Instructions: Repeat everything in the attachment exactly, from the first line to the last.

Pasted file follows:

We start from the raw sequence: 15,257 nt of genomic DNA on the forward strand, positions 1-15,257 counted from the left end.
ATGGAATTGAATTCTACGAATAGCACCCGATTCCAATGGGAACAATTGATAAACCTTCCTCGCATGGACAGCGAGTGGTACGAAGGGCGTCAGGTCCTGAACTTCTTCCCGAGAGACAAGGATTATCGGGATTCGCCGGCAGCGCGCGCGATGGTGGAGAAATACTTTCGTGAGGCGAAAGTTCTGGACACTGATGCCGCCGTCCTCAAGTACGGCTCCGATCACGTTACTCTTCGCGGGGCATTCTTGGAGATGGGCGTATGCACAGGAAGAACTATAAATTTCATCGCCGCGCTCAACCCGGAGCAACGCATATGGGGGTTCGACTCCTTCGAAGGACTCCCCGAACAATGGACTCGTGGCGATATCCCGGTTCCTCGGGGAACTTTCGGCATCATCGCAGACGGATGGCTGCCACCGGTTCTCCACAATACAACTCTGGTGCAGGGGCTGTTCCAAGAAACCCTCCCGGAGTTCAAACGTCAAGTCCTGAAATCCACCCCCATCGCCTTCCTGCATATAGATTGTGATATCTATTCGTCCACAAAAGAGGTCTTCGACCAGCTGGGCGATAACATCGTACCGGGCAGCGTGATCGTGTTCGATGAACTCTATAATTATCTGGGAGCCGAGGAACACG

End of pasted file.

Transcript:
We start from the raw sequence: 15,257 nt of genomic DNA on the forward strand, positions 1-15,257 counted from the left end.
ATGGAATTGAATTCTACGAATAGCACCCGATTCCAATGGGAACAATTGATAAACCTTCCTCGCATGGACAGCGAGTGGTACGAAGGGCGTCAGGTCCTGAACTTCTTCCCGAGAGACAAGGATTATCGGGATTCGCCGGCAGCGCGCGCGATGGTGGAGAAATACTTTCGTGAGGCGAAAGTTCTGGACACTGATGCCGCCGTCCTCAAGTACGGCTCCGATCACGTTACTCTTCGCGGGGCATTCTTGGAGATGGGCGTATGCACAGGAAGAACTATAAATTTCATCGCCGCGCTCAACCCGGAGCAACGCATATGGGGGTTCGACTCCTTCGAAGGACTCCCCGAACAATGGACTCGTGGCGATATCCCGGTTCCTCGGGGAACTTTCGGCATCATCGCAGACGGATGGCTGCCACCGGTTCTCCACAATACAACTCTGGTGCAGGGGCTGTTCCAAGAAACCCTCCCGGAGTTCAAACGTCAAGTCCTGAAATCCACCCCCATCGCCTTCCTGCATATAGATTGTGATATCTATTCGTCCACAAAAGAGGTCTTCGACCAGCTGGGCGATAACATCGTACCGGGCAGCGTGATCGTGTTCGATGAACTCTATAATTATCTGGGAGCCGAGGAACACG